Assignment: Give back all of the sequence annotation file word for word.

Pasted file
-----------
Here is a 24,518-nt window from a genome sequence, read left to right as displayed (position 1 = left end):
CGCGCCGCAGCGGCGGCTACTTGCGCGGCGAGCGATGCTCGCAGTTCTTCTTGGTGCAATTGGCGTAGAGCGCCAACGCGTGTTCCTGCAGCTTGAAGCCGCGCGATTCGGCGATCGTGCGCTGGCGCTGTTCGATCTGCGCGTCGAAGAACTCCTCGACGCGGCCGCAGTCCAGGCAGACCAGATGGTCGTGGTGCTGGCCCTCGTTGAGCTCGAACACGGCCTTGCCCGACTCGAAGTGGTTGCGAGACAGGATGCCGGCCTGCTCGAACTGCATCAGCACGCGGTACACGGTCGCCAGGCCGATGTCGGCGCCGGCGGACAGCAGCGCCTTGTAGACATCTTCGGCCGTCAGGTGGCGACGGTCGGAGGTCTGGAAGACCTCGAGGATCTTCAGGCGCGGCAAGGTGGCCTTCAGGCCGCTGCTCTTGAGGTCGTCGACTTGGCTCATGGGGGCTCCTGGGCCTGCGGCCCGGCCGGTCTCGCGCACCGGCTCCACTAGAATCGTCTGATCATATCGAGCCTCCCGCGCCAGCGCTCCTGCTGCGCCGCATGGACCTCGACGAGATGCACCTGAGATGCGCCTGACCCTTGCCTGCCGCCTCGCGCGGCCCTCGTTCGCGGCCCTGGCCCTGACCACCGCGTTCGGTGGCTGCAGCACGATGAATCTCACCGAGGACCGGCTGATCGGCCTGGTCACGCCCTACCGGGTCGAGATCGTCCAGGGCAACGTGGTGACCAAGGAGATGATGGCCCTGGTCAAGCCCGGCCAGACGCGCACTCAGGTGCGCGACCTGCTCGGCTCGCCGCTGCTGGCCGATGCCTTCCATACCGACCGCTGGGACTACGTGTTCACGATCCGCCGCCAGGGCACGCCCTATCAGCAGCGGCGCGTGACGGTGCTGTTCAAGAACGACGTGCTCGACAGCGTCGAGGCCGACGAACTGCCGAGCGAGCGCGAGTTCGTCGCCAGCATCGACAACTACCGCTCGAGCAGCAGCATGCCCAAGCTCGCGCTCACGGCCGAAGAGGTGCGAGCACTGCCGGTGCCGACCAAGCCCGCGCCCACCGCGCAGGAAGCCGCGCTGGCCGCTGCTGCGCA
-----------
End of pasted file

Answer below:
Here is a 24,518-nt window from a genome sequence, read left to right as displayed (position 1 = left end):
CGCGCCGCAGCGGCGGCTACTTGCGCGGCGAGCGATGCTCGCAGTTCTTCTTGGTGCAATTGGCGTAGAGCGCCAACGCGTGTTCCTGCAGCTTGAAGCCGCGCGATTCGGCGATCGTGCGCTGGCGCTGTTCGATCTGCGCGTCGAAGAACTCCTCGACGCGGCCGCAGTCCAGGCAGACCAGATGGTCGTGGTGCTGGCCCTCGTTGAGCTCGAACACGGCCTTGCCCGACTCGAAGTGGTTGCGAGACAGGATGCCGGCCTGCTCGAACTGCATCAGCACGCGGTACACGGTCGCCAGGCCGATGTCGGCGCCGGCGGACAGCAGCGCCTTGTAGACATCTTCGGCCGTCAGGTGGCGACGGTCGGAGGTCTGGAAGACCTCGAGGATCTTCAGGCGCGGCAAGGTGGCCTTCAGGCCGCTGCTCTTGAGGTCGTCGACTTGGCTCATGGGGGCTCCTGGGCCTGCGGCCCGGCCGGTCTCGCGCACCGGCTCCACTAGAATCGTCTGATCATATCGAGCCTCCCGCGCCAGCGCTCCTGCTGCGCCGCATGGACCTCGACGAGATGCACCTGAGATGCGCCTGACCCTTGCCTGCCGCCTCGCGCGGCCCTCGTTCGCGGCCCTGGCCCTGACCACCGCGTTCGGTGGCTGCAGCACGATGAATCTCACCGAGGACCGGCTGATCGGCCTGGTCACGCCCTACCGGGTCGAGATCGTCCAGGGCAACGTGGTGACCAAGGAGATGATGGCCCTGGTCAAGCCCGGCCAGACGCGCACTCAGGTGCGCGACCTGCTCGGCTCGCCGCTGCTGGCCGATGCCTTCCATACCGACCGCTGGGACTACGTGTTCACGATCCGCCGCCAGGGCACGCCCTATCAGCAGCGGCGCGTGACGGTGCTGTTCAAGAACGACGTGCTCGACAGCGTCGAGGCCGACGAACTGCCGAGCGAGCGCGAGTTCGTCGCCAGCATCGACAACTACCGCTCGAGCAGCAGCATGCCCAAGCTCGCGCTCACGGCCGAAGAGGTGCGAGCACTGCCGGTGCCGACCAAGCCCGCGCCCACCGCGCAGGAAGCCGCGCTGGCCGCTGCTGCGCA